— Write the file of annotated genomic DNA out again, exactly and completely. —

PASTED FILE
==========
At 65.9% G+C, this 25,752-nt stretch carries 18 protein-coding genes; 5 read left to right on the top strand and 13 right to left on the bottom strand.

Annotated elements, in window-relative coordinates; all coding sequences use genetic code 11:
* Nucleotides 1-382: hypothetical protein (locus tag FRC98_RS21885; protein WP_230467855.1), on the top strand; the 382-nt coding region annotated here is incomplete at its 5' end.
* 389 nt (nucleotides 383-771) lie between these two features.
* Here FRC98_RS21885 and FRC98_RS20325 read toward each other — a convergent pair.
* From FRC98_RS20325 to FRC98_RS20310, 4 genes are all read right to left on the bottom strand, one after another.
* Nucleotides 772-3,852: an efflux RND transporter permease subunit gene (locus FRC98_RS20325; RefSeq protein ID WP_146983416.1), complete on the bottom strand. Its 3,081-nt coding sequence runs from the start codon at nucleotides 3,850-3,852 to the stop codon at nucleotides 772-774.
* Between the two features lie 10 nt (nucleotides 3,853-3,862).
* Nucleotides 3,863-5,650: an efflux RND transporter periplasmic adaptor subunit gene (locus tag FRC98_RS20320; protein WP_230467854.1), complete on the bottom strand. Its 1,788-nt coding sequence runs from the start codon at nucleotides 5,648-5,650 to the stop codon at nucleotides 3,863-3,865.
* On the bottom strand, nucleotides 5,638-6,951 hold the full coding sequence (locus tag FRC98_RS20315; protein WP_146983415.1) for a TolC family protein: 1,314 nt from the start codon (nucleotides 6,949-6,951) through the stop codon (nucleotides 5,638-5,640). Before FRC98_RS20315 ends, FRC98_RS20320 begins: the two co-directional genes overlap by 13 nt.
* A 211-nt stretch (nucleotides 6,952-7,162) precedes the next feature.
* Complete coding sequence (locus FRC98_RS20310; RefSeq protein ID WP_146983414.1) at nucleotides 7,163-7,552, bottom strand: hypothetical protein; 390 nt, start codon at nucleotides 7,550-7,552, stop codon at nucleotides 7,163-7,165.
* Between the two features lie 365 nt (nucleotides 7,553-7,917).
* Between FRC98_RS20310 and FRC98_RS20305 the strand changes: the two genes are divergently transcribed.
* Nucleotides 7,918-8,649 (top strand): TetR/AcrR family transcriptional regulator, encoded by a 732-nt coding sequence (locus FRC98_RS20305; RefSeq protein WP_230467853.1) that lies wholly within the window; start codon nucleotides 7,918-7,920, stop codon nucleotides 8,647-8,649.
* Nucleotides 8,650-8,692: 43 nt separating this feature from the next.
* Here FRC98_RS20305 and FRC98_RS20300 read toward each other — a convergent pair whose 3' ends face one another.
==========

At 65.9% G+C, this 25,752-nt stretch carries 18 protein-coding genes; 5 read left to right on the top strand and 13 right to left on the bottom strand.

Annotated elements, in window-relative coordinates; all coding sequences use genetic code 11:
* Nucleotides 1-382: hypothetical protein (locus tag FRC98_RS21885; protein WP_230467855.1), on the top strand; the 382-nt coding region annotated here is incomplete at its 5' end.
* 389 nt (nucleotides 383-771) lie between these two features.
* Here FRC98_RS21885 and FRC98_RS20325 read toward each other — a convergent pair.
* From FRC98_RS20325 to FRC98_RS20310, 4 genes are all read right to left on the bottom strand, one after another.
* Nucleotides 772-3,852: an efflux RND transporter permease subunit gene (locus FRC98_RS20325; RefSeq protein ID WP_146983416.1), complete on the bottom strand. Its 3,081-nt coding sequence runs from the start codon at nucleotides 3,850-3,852 to the stop codon at nucleotides 772-774.
* Between the two features lie 10 nt (nucleotides 3,853-3,862).
* Nucleotides 3,863-5,650: an efflux RND transporter periplasmic adaptor subunit gene (locus tag FRC98_RS20320; protein WP_230467854.1), complete on the bottom strand. Its 1,788-nt coding sequence runs from the start codon at nucleotides 5,648-5,650 to the stop codon at nucleotides 3,863-3,865.
* On the bottom strand, nucleotides 5,638-6,951 hold the full coding sequence (locus tag FRC98_RS20315; protein WP_146983415.1) for a TolC family protein: 1,314 nt from the start codon (nucleotides 6,949-6,951) through the stop codon (nucleotides 5,638-5,640). Before FRC98_RS20315 ends, FRC98_RS20320 begins: the two co-directional genes overlap by 13 nt.
* A 211-nt stretch (nucleotides 6,952-7,162) precedes the next feature.
* Complete coding sequence (locus FRC98_RS20310; RefSeq protein ID WP_146983414.1) at nucleotides 7,163-7,552, bottom strand: hypothetical protein; 390 nt, start codon at nucleotides 7,550-7,552, stop codon at nucleotides 7,163-7,165.
* Between the two features lie 365 nt (nucleotides 7,553-7,917).
* Between FRC98_RS20310 and FRC98_RS20305 the strand changes: the two genes are divergently transcribed.
* Nucleotides 7,918-8,649 (top strand): TetR/AcrR family transcriptional regulator, encoded by a 732-nt coding sequence (locus FRC98_RS20305; RefSeq protein WP_230467853.1) that lies wholly within the window; start codon nucleotides 7,918-7,920, stop codon nucleotides 8,647-8,649.
* Nucleotides 8,650-8,692: 43 nt separating this feature from the next.
* Here FRC98_RS20305 and FRC98_RS20300 read toward each other — a convergent pair whose 3' ends face one another.